Wednesday, April 4, 2007

Our Heroine Phones It In

Our heroine is tired, well and truly tired. I watched Lost tonight with my friend Kristi; then I complained about it for an hour; then I mentally rewrote the entire episode (nay, the entire show this season) in my head.

These mental Olympics have exhausted me and I want to go to bed, but I feel I owe you a literary post, as I've read further in the Iliad, and I have some things I want to say (especially about Hector), but that will have to wait til tomorrow.

In the meantime, I want to share with you one of my all-time favorite excerpts from literature. It is a quote from Middlemarch, by George Eliot, which is quite possibly the novel I love best in all the world, for reasons I will share some other, less late, time. The novel's heroine is Dorothea, a lady of high ideals who wants to do great good in the world. Alas, social circumstances constrain her, and she lives a long but rather conventional life, "feeling that there was always something better which she might have done, if she had only been better and known better." The novel's final paragraph always cracks my heart a little, I think because I find the narrator's gentle sympathy for Dorothea unspeakably poignant.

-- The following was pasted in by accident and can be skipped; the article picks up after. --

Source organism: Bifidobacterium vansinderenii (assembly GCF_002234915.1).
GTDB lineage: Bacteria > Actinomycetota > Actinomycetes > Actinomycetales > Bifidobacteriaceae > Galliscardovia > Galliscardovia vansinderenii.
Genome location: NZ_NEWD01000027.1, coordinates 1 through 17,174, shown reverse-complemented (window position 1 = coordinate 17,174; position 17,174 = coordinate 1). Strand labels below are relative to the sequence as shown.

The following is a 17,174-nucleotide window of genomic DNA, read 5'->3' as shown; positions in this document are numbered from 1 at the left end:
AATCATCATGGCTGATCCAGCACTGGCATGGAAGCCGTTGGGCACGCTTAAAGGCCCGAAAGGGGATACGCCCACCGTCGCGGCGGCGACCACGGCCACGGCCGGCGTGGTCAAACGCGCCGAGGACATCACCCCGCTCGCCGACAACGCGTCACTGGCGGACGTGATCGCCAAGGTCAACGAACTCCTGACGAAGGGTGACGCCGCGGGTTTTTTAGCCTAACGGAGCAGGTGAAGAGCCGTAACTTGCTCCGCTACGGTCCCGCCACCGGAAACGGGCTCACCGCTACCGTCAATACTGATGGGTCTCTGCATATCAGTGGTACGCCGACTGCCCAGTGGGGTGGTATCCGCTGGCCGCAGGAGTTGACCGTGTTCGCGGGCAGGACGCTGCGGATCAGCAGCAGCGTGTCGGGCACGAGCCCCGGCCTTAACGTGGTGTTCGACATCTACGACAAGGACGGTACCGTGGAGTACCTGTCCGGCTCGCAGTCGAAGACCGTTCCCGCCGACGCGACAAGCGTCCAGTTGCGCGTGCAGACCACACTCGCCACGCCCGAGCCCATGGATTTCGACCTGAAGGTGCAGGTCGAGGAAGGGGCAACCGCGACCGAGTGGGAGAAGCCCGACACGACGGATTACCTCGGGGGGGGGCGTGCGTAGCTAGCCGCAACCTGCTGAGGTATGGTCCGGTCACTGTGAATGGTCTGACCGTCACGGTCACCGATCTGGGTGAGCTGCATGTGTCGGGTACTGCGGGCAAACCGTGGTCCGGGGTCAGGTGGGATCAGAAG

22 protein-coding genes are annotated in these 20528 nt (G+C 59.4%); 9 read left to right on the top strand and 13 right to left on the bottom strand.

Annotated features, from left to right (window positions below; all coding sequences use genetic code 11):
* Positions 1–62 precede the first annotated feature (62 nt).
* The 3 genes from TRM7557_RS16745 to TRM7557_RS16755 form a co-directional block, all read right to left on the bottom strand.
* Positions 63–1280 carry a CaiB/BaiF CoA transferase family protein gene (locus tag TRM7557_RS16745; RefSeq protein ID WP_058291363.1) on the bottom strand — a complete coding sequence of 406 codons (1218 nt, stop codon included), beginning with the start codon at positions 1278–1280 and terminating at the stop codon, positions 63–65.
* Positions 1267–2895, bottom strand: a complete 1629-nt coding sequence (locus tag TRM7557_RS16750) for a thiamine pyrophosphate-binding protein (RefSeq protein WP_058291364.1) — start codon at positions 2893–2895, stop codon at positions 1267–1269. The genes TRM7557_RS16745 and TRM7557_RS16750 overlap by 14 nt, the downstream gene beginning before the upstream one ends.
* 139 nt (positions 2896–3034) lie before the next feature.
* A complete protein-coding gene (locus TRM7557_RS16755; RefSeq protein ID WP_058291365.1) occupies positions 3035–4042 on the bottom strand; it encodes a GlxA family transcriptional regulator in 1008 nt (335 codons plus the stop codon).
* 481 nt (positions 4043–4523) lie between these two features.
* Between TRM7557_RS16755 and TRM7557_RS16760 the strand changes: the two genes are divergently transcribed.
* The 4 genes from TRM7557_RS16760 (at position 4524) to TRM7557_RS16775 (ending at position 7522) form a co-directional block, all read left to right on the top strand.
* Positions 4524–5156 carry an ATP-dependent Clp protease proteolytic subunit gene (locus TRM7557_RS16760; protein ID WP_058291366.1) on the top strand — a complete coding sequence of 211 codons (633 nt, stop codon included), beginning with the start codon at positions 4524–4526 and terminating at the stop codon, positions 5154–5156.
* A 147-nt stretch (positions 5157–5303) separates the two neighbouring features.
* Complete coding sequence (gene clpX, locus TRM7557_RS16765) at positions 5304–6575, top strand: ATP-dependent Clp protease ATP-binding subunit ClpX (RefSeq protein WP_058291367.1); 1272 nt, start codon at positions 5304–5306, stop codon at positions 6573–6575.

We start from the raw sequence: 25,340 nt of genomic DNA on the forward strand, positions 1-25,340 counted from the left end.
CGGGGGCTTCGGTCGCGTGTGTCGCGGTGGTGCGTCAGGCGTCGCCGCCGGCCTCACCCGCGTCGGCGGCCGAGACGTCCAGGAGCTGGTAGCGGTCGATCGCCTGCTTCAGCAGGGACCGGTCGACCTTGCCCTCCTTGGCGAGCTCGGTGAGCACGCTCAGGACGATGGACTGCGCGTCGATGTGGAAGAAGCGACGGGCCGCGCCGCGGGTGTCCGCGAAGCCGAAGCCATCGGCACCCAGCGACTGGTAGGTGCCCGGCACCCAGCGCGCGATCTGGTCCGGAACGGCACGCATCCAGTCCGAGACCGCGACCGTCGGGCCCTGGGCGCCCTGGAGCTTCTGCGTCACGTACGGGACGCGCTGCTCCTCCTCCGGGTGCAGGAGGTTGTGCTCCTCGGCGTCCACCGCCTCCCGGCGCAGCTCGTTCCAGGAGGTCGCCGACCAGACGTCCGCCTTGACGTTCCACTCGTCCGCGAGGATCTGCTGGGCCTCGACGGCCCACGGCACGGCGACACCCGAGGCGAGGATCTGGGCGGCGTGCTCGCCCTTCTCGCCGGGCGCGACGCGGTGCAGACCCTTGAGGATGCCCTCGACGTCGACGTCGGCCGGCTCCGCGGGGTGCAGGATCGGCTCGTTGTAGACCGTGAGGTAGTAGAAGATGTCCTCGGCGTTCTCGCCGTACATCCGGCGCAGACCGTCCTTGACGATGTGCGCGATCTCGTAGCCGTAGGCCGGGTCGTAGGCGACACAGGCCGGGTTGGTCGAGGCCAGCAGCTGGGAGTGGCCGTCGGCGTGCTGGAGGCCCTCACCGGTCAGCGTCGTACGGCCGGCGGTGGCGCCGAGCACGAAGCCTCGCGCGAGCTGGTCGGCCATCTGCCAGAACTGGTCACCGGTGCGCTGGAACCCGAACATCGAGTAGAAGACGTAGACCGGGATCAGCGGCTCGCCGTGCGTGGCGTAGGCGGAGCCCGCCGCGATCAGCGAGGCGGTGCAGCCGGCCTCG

Her finely-touched spirit had still its fine issues, though they were not widely visible. Her full nature, like that river of which Cyrus broke the strength, spent itself in channels which had no great name upon the earth. But the effect of her being on those around her was incalculably diffusive: for the growing good of the world is partly dependent on unhistoric acts; and that things are not so ill with you and me as they might have been, is half owing to the number who lived faithfully a hidden life, and rest in unvisited tombs.

Just typing that in got our heroine a little sniffly. So I'm off to find a Kleenex. Good night!

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